I have the 24 pin and the 8 (4+4) pin plugged in good and firmly. I did try with and without graphics card, and ASUS tech support did have me reset the bios on the first one.
But, I will do all that you say and see if this helps.

Thank you very much for taking the time.
 
OP
S

Sigur Ros

Registered
Joined
Nov 10, 2014
So out of the case, on the MB box, it still wouldn't power up, other than those few RGB.
I realized I had taken a fan from the old case that has the older 4-pin style plug so it is powered directly by the power supply, not the MB, and it didn't power on either. (Tested that with a second fan too). At this point I'm wondering if something happened to the power supply during the switch ?

Also, in the image attached, there is a 4-pin connector next to the 8-pin ATX connector. Is it required to be filled ?
I saw someone's review saying it does (that's the image I borrowed this from). But my power supply does not have an extra 4-pin connector for that. I have 2 4-pins in the 8-pin port.
That port the red arrow is pointing at, is empty. Is this wrong ?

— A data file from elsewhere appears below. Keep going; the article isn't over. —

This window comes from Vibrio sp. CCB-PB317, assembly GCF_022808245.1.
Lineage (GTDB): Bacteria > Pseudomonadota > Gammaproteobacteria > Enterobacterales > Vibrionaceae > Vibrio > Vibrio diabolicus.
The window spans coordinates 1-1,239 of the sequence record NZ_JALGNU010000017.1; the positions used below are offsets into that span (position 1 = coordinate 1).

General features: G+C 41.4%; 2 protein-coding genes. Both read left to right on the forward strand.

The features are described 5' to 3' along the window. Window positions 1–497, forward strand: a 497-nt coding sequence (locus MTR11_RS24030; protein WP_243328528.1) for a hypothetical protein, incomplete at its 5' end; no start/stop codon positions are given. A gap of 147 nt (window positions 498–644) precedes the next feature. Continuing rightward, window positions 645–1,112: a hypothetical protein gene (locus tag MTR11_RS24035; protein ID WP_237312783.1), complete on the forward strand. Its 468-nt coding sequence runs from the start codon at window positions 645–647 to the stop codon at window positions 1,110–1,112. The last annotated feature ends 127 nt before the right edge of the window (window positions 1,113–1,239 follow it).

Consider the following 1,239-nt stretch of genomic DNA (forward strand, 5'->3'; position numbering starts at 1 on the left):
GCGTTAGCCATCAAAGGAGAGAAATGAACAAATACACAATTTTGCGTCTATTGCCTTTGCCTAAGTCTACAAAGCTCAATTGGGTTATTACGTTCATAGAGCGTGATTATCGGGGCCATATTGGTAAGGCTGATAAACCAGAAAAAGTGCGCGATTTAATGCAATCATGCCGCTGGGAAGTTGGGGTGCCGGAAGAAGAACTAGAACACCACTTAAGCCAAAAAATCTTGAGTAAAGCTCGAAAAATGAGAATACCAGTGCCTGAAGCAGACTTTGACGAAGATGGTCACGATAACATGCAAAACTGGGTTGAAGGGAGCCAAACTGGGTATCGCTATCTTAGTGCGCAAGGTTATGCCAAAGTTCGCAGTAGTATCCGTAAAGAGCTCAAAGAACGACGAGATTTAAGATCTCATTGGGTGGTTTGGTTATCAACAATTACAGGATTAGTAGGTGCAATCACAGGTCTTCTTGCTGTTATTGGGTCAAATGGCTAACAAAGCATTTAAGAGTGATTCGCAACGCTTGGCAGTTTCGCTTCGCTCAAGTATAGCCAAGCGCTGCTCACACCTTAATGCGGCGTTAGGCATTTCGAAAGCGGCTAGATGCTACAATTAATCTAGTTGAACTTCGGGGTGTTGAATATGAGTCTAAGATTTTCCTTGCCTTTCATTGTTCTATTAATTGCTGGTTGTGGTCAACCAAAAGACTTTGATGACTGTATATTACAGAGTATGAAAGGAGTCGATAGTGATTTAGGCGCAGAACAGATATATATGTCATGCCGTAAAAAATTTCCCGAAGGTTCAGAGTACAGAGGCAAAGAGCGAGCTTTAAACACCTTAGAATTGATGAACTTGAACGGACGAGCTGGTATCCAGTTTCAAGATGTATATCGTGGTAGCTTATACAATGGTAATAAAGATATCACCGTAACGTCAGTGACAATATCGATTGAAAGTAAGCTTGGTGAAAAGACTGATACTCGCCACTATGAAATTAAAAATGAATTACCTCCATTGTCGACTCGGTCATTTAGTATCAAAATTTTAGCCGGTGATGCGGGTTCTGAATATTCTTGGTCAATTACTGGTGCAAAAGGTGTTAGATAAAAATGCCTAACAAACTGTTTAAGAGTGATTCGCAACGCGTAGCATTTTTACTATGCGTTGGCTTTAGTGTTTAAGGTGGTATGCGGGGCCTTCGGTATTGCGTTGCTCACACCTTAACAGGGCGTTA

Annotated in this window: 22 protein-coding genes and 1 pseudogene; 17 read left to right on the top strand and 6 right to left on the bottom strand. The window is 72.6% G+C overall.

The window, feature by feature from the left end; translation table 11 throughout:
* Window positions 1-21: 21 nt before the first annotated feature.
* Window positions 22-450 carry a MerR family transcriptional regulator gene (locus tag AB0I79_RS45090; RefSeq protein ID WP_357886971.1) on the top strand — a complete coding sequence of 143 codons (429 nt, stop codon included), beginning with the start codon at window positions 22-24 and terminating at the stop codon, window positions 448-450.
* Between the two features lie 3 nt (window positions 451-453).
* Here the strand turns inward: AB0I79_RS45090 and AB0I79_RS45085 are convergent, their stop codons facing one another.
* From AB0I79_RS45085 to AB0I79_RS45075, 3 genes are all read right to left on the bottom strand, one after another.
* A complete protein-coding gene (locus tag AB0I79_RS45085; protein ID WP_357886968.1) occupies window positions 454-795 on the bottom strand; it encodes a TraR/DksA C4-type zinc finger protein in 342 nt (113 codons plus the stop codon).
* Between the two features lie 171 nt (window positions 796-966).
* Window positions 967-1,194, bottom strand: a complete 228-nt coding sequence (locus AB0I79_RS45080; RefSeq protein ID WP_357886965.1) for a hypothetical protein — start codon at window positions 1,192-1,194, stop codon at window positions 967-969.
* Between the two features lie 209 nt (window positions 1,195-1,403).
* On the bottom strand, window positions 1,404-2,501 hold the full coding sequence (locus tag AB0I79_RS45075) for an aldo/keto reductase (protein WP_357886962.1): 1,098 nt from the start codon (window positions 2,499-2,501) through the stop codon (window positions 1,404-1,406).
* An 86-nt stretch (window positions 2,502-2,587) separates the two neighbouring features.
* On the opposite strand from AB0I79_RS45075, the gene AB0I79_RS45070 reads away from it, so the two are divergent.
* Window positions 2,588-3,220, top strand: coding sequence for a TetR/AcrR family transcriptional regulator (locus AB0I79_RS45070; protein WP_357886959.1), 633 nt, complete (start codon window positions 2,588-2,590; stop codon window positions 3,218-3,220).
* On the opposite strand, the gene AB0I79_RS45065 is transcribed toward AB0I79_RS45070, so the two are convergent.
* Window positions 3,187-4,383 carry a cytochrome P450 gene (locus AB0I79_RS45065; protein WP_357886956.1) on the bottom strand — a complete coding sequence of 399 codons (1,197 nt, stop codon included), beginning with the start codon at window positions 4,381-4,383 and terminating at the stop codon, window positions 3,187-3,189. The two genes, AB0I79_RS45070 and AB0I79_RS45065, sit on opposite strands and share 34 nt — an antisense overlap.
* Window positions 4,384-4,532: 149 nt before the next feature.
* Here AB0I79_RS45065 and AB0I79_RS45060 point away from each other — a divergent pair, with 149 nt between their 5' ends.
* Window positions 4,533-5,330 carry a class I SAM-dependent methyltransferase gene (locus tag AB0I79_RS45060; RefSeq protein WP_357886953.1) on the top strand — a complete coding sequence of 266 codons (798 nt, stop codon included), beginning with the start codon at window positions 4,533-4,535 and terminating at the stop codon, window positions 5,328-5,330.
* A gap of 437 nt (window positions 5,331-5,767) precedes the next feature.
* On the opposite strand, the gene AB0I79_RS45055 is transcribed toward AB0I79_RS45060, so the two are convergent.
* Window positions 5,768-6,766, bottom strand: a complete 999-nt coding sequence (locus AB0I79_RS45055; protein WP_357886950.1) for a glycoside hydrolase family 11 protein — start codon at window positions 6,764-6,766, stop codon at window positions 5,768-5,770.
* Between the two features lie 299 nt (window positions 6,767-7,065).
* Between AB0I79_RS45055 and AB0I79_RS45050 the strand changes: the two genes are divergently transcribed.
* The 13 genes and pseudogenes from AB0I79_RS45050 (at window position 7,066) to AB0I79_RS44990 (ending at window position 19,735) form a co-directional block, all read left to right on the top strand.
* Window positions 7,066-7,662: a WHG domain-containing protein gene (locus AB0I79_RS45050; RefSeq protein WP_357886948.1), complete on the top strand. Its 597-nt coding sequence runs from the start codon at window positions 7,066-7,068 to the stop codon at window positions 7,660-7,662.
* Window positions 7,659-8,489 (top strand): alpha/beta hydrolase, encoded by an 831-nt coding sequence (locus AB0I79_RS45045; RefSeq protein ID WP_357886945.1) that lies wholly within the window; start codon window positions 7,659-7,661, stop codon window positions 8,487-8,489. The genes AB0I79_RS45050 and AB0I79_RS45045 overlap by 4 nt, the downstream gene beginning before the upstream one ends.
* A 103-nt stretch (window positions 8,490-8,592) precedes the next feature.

MB 4-pin.png
 

BugFreak

Joined
Apr 29, 2010
Location
Central FL
I doubt you had two bad motherboards and would start looking at other parts. I had a pc do something similar not too long ago. I took the old apart, put it back together a couple days later in a new case and the PSU died somehow in the time from moving from one room to the next. No clue how but it did. Replaced it and all was fine. But before replacing parts I would take the whole thing apart, reseat the CPU, reseat the cooler and plug the minimum amount of parts like the CPU fan and memory to see if it kicks on. Also try one stick of memory, then your other stick one at a time. Try the single stick in different slots too. If it starts up at any point add one new piece, if it starts, add another, and so on until you find the piece causing issues. I know it sounds like a ton of work but it will narrow down the issue in the end.